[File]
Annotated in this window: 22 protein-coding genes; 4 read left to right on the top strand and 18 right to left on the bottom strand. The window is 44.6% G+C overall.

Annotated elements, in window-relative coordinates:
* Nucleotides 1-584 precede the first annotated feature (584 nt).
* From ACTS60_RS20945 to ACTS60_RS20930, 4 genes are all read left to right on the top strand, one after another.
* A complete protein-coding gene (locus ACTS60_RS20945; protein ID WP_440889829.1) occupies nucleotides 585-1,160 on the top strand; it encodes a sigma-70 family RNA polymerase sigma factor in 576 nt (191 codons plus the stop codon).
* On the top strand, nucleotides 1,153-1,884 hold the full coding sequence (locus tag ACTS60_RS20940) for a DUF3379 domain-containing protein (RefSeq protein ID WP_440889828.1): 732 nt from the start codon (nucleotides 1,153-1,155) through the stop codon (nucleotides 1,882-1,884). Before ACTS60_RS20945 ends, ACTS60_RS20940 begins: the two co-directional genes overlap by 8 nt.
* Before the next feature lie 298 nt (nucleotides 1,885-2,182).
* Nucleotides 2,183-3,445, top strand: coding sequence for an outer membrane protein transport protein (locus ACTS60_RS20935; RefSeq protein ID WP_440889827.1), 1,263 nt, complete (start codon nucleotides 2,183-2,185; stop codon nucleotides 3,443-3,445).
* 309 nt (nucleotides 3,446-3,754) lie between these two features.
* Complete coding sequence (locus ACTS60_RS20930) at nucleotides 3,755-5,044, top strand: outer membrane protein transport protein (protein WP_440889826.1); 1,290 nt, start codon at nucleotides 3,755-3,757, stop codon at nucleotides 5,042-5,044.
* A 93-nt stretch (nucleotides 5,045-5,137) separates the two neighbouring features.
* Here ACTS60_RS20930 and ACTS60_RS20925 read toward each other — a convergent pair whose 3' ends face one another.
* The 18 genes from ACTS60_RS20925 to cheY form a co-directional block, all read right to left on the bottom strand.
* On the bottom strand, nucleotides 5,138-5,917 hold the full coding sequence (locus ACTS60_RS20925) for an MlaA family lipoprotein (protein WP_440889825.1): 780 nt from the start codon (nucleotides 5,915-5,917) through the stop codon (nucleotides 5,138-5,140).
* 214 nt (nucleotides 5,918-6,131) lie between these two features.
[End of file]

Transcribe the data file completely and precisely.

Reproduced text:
Annotated in this window: 22 protein-coding genes; 4 read left to right on the top strand and 18 right to left on the bottom strand. The window is 44.6% G+C overall.

Annotated elements, in window-relative coordinates:
* Nucleotides 1-584 precede the first annotated feature (584 nt).
* From ACTS60_RS20945 to ACTS60_RS20930, 4 genes are all read left to right on the top strand, one after another.
* A complete protein-coding gene (locus ACTS60_RS20945; protein ID WP_440889829.1) occupies nucleotides 585-1,160 on the top strand; it encodes a sigma-70 family RNA polymerase sigma factor in 576 nt (191 codons plus the stop codon).
* On the top strand, nucleotides 1,153-1,884 hold the full coding sequence (locus tag ACTS60_RS20940) for a DUF3379 domain-containing protein (RefSeq protein ID WP_440889828.1): 732 nt from the start codon (nucleotides 1,153-1,155) through the stop codon (nucleotides 1,882-1,884). Before ACTS60_RS20945 ends, ACTS60_RS20940 begins: the two co-directional genes overlap by 8 nt.
* Before the next feature lie 298 nt (nucleotides 1,885-2,182).
* Nucleotides 2,183-3,445, top strand: coding sequence for an outer membrane protein transport protein (locus ACTS60_RS20935; RefSeq protein ID WP_440889827.1), 1,263 nt, complete (start codon nucleotides 2,183-2,185; stop codon nucleotides 3,443-3,445).
* 309 nt (nucleotides 3,446-3,754) lie between these two features.
* Complete coding sequence (locus ACTS60_RS20930) at nucleotides 3,755-5,044, top strand: outer membrane protein transport protein (protein WP_440889826.1); 1,290 nt, start codon at nucleotides 3,755-3,757, stop codon at nucleotides 5,042-5,044.
* A 93-nt stretch (nucleotides 5,045-5,137) separates the two neighbouring features.
* Here ACTS60_RS20930 and ACTS60_RS20925 read toward each other — a convergent pair whose 3' ends face one another.
* The 18 genes from ACTS60_RS20925 to cheY form a co-directional block, all read right to left on the bottom strand.
* On the bottom strand, nucleotides 5,138-5,917 hold the full coding sequence (locus ACTS60_RS20925) for an MlaA family lipoprotein (protein WP_440889825.1): 780 nt from the start codon (nucleotides 5,915-5,917) through the stop codon (nucleotides 5,138-5,140).
* 214 nt (nucleotides 5,918-6,131) lie between these two features.